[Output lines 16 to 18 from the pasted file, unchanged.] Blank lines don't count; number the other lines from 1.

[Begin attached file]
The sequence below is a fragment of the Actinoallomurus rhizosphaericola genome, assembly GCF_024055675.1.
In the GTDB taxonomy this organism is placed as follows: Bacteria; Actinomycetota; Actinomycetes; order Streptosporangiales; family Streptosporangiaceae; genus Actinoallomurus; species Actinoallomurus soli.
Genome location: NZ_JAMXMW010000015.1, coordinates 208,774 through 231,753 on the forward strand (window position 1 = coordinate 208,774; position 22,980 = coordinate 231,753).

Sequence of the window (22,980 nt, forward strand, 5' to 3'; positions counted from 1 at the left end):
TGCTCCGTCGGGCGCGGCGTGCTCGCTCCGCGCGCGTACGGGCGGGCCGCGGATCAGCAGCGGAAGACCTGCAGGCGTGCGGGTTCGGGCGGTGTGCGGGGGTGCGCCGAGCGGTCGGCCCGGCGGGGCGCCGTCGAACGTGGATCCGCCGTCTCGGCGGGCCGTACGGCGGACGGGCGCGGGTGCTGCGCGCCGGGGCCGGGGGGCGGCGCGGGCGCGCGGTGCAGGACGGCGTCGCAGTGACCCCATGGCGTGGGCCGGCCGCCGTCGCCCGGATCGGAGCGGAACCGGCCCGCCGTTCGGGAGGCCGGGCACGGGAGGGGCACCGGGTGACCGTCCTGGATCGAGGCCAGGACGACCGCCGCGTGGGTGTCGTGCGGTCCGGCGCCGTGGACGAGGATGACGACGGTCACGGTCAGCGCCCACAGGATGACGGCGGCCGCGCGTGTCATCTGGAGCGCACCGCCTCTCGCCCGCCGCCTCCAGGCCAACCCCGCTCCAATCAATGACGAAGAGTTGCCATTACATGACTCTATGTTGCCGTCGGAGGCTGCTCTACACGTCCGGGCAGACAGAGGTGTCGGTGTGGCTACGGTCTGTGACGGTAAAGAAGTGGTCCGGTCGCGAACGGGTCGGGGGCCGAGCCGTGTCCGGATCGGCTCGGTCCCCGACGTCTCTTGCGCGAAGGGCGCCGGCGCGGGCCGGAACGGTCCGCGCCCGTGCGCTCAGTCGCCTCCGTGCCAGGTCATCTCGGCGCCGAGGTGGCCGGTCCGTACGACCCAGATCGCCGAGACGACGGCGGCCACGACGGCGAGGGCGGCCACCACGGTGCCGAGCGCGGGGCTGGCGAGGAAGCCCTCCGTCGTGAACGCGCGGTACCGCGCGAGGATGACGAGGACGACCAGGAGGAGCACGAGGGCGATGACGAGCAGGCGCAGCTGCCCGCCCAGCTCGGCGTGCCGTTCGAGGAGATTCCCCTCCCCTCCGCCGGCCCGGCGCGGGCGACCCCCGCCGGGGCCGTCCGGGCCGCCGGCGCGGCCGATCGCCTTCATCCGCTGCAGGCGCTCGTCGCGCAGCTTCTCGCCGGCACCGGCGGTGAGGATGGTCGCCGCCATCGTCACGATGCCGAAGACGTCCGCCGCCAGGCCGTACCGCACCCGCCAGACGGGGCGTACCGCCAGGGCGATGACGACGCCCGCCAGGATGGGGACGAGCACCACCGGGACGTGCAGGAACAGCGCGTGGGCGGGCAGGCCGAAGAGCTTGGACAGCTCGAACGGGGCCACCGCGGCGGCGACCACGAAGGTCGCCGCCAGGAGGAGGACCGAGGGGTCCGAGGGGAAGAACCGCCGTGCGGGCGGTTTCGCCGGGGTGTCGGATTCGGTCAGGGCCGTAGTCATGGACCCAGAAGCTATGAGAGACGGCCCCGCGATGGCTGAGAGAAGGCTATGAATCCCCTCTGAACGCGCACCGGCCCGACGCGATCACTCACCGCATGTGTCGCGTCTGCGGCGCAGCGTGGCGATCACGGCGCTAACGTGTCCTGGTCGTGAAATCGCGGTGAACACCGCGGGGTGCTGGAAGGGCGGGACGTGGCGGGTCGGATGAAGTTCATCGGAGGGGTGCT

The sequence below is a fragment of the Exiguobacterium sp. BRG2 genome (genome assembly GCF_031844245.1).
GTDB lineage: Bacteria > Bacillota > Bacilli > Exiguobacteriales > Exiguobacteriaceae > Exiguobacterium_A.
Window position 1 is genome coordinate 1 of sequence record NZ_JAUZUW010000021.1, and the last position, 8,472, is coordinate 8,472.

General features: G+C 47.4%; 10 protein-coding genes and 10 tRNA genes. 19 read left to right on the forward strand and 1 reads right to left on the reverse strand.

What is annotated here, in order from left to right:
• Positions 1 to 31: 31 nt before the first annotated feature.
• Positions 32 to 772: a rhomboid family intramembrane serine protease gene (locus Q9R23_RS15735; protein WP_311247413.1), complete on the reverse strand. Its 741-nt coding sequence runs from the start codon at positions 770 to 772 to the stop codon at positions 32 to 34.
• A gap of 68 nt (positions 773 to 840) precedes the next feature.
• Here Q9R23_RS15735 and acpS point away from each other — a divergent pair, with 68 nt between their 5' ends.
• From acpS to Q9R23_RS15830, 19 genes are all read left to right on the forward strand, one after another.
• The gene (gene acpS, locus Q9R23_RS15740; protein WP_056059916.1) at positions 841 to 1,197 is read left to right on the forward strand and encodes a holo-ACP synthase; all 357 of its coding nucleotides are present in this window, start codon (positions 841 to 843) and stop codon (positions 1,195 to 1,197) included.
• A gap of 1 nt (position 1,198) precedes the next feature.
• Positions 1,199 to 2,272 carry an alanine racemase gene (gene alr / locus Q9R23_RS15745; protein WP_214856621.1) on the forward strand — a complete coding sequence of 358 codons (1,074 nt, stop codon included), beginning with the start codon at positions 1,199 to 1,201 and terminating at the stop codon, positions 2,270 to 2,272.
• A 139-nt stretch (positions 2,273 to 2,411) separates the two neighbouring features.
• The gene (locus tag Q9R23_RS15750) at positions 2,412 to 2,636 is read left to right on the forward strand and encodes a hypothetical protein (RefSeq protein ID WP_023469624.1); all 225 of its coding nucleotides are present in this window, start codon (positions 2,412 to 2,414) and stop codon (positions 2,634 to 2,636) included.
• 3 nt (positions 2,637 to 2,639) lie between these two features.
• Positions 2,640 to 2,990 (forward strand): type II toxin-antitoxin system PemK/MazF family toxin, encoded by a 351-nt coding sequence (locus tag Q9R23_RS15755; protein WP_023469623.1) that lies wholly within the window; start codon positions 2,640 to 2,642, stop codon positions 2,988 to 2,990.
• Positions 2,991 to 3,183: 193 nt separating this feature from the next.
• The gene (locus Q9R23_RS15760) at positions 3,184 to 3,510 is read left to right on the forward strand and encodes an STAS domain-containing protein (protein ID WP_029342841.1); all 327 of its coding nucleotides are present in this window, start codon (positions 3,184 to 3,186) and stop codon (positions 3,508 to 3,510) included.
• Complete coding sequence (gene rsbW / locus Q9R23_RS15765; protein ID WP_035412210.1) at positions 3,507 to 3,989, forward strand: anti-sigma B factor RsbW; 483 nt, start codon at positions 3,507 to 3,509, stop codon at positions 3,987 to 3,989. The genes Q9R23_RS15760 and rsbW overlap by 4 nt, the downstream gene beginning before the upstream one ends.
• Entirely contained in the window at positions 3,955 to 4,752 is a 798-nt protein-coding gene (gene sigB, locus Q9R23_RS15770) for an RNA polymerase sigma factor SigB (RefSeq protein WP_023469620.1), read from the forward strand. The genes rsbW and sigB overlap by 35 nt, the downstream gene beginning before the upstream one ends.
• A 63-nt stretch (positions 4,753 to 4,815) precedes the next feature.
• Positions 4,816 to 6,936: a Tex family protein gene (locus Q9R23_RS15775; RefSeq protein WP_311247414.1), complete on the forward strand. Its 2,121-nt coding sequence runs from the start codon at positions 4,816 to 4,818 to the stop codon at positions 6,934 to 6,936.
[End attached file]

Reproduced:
• The gene (gene acpS, locus Q9R23_RS15740; protein WP_056059916.1) at positions 841 to 1,197 is read left to right on the forward strand and encodes a holo-ACP synthase; all 357 of its coding nucleotides are present in this window, start codon (positions 841 to 843) and stop codon (positions 1,195 to 1,197) included.
• A gap of 1 nt (position 1,198) precedes the next feature.
• Positions 1,199 to 2,272 carry an alanine racemase gene (gene alr / locus Q9R23_RS15745; protein WP_214856621.1) on the forward strand — a complete coding sequence of 358 codons (1,074 nt, stop codon included), beginning with the start codon at positions 1,199 to 1,201 and terminating at the stop codon, positions 2,270 to 2,272.